Opinion

Weaponized Fake News

The use of the term “fake news” has not had the effect that many analysts have desired. I first heard the term in relation to the rise of spam news sites that have tenuous connections to the truth and often have wildly inflated and tendentious headlines having little relation to the material they use as evidence.

The aftermath of coining that phrase has inspired many to use it as an excuse for President Trump’s victory. (In between complaints about the racism of the Electoral College and Russian collusion!) I hoped it would inspire people to become more discerning consumers of information and I used extensive examples from Greek history to demonstrate how one might do that.

But instead, the trickle-down effect of fake news has further coarsened our discussion and is used as a stop/think measure. Opponents of Trump might point to his use of the term “fake news” to describe any information or articles that contradict him. (I tend to think that the media bias and the bad habit of beginning at the middle of the story as Polybius criticized— gives Trump a fair point to criticize them.)

I’ve seen it from the other side in personal discussions. For example, in the 2018 election here in Nevada there were several contests that didn’t have a Republican candidate because the districts were so heavily gerrymandered that the Republicans didn’t bother. I also posted a more comprehensive example published by OpsLens. A person to whom I was responding took a brief time to peruse the site, apparently to see if it was fake news, and instead of reading the article and engaging with it, he simply made a mocking joke about an article that he thought was mockable. In short, this annoying liberal’s stand against fake news became a reason to ignore the specific arguments and evidence in the post.

The second example has to do with the affordable housing crisis. In response to a Las Vegas Journal review, I posted the very simple and correct arguments about its cause. I explained why on that thread, and even offered proof from people like Thomas Sowell and The Foundation for Economic Freedom. Instead of considering the arguments, the person briefly looked at the websites, and concluded that since he didn’t hear of one of them, and the other was a .com, that they weren’t credible. In his mind he considered this attempt of screening sources as a failsafe against fake news, but instead he simply found a good reason to double down on his ignorance. (Thomas Sowell is a leading economic scholar at the Hoover Institute and a prolific author on this subject, as is the FEF.)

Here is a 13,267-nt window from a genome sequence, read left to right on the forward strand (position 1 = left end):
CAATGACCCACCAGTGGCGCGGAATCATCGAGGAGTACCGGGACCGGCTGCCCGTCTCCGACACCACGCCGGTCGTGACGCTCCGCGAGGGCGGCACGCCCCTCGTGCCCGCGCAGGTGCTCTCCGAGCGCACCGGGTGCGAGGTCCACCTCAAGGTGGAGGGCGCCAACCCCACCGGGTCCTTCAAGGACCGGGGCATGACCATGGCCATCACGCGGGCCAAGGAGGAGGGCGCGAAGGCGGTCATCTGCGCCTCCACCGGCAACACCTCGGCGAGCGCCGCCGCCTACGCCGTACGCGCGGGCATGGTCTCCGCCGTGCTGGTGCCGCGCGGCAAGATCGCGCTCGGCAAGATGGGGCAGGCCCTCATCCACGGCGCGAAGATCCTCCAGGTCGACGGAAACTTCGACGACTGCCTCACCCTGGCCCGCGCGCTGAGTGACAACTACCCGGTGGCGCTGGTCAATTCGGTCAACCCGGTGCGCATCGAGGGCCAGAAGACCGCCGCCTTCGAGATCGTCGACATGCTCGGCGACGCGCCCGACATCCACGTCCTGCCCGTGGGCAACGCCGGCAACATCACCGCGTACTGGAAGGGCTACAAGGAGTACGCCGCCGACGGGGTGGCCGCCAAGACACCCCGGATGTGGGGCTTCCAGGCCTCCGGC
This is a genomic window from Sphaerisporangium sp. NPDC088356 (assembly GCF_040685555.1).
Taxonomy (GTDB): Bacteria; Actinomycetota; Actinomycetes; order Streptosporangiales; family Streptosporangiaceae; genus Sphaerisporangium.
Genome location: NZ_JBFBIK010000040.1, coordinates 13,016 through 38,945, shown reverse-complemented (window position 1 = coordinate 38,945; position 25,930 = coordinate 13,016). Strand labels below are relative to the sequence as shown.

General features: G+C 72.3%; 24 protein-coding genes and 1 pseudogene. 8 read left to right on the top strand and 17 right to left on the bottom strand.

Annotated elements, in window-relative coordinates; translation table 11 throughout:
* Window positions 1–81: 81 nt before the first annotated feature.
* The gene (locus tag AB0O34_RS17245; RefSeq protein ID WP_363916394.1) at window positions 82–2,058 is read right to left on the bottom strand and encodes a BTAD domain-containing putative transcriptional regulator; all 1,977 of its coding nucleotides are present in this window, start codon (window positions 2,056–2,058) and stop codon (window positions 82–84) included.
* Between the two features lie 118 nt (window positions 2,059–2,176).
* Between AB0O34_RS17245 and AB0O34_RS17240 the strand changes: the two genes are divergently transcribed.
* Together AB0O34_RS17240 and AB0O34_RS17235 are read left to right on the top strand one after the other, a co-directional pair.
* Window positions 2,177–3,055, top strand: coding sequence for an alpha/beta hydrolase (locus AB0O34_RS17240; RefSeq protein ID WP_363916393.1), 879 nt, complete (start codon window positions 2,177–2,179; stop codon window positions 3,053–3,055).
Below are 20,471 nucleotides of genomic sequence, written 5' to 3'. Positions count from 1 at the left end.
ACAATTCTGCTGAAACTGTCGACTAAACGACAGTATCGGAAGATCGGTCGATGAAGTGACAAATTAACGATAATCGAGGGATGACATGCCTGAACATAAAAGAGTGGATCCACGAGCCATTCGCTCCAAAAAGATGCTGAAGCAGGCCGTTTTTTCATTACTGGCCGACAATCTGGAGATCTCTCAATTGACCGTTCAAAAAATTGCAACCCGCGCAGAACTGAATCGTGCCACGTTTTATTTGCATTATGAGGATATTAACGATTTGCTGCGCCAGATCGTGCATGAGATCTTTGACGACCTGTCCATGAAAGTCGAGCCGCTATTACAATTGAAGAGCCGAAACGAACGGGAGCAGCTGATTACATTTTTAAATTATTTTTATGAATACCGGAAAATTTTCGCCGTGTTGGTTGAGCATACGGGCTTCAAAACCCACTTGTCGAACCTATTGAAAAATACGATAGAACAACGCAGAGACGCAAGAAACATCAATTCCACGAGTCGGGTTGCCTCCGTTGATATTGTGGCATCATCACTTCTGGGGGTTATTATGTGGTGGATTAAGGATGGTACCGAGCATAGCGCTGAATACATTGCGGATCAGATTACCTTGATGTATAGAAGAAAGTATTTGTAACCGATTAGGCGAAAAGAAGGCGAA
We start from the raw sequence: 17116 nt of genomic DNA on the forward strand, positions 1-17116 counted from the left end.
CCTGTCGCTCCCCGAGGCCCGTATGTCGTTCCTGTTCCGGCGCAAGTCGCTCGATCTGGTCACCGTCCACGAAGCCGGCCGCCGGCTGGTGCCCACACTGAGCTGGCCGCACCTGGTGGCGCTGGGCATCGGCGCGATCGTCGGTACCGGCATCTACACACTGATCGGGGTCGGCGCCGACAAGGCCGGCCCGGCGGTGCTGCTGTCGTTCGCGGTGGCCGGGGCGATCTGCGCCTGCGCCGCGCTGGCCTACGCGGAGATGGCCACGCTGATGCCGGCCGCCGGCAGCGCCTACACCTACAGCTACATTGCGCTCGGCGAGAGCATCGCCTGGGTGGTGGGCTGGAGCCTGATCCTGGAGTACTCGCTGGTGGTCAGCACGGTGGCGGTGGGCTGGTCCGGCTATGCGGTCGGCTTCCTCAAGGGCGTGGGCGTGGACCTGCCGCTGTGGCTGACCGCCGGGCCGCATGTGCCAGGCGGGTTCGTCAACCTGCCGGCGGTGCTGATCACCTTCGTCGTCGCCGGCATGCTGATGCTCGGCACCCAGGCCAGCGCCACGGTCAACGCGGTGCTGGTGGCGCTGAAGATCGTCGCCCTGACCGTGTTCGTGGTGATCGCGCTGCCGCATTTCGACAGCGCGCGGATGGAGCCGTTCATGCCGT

The lessons I’ve taken from this is that the warnings about fake news have been bastardized by the masses as a way to disqualify news and arguments they don’t agree with, and to justify their ignorance. Fake news has become a real impediment to productive dialogue. I offer a rule that helps me: if the person is not engaging substantive arguments, but instead complaining about all sorts of things from your intelligence to the credibility of your sources then it’s simply noise and the person should be ignored. You can post a good link and move on, while trying really hard to have the best information at your disposal.

The opinions expressed here by contributors are their own and are not the view of OpsLens which seeks to provide a platform for experience-driven commentary on today's trending headlines in the U.S. and around the world. Have a different opinion or something more to add on this topic? Contact us for guidelines on submitting your own experience-driven commentary.
Morgan Deane

Morgan Deane is a former U.S. Marine Corps infantry rifleman. Deane also served in the National Guard as an Intelligence Analyst. He is the author of the forthcoming book Decisive Battles in Chinese history, as well as Bleached Bones and Wicked Serpents: Ancient Warfare in the Book of Mormon.

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